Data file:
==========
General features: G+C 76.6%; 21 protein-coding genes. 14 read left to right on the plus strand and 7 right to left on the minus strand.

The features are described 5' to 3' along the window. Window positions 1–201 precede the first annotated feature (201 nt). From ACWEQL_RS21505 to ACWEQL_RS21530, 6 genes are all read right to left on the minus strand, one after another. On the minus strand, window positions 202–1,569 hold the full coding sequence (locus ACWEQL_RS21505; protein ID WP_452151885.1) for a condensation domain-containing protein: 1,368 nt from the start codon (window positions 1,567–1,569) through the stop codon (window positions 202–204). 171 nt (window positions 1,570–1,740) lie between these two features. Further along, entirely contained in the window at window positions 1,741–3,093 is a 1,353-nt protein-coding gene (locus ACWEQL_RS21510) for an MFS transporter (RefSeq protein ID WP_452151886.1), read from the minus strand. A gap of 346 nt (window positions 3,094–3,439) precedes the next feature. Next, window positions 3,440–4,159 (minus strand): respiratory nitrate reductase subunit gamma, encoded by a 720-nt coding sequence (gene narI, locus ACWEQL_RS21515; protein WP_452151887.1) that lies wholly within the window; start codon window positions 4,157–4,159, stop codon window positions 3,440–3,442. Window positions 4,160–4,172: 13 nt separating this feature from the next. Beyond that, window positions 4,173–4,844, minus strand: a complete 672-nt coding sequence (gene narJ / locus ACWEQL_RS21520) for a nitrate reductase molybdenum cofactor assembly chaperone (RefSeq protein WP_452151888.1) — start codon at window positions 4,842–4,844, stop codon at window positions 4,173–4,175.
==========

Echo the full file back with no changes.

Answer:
General features: G+C 76.6%; 21 protein-coding genes. 14 read left to right on the plus strand and 7 right to left on the minus strand.

The features are described 5' to 3' along the window. Window positions 1–201 precede the first annotated feature (201 nt). From ACWEQL_RS21505 to ACWEQL_RS21530, 6 genes are all read right to left on the minus strand, one after another. On the minus strand, window positions 202–1,569 hold the full coding sequence (locus ACWEQL_RS21505; protein ID WP_452151885.1) for a condensation domain-containing protein: 1,368 nt from the start codon (window positions 1,567–1,569) through the stop codon (window positions 202–204). 171 nt (window positions 1,570–1,740) lie between these two features. Further along, entirely contained in the window at window positions 1,741–3,093 is a 1,353-nt protein-coding gene (locus ACWEQL_RS21510) for an MFS transporter (RefSeq protein ID WP_452151886.1), read from the minus strand. A gap of 346 nt (window positions 3,094–3,439) precedes the next feature. Next, window positions 3,440–4,159 (minus strand): respiratory nitrate reductase subunit gamma, encoded by a 720-nt coding sequence (gene narI, locus ACWEQL_RS21515; protein WP_452151887.1) that lies wholly within the window; start codon window positions 4,157–4,159, stop codon window positions 3,440–3,442. Window positions 4,160–4,172: 13 nt separating this feature from the next. Beyond that, window positions 4,173–4,844, minus strand: a complete 672-nt coding sequence (gene narJ / locus ACWEQL_RS21520) for a nitrate reductase molybdenum cofactor assembly chaperone (RefSeq protein WP_452151888.1) — start codon at window positions 4,842–4,844, stop codon at window positions 4,173–4,175.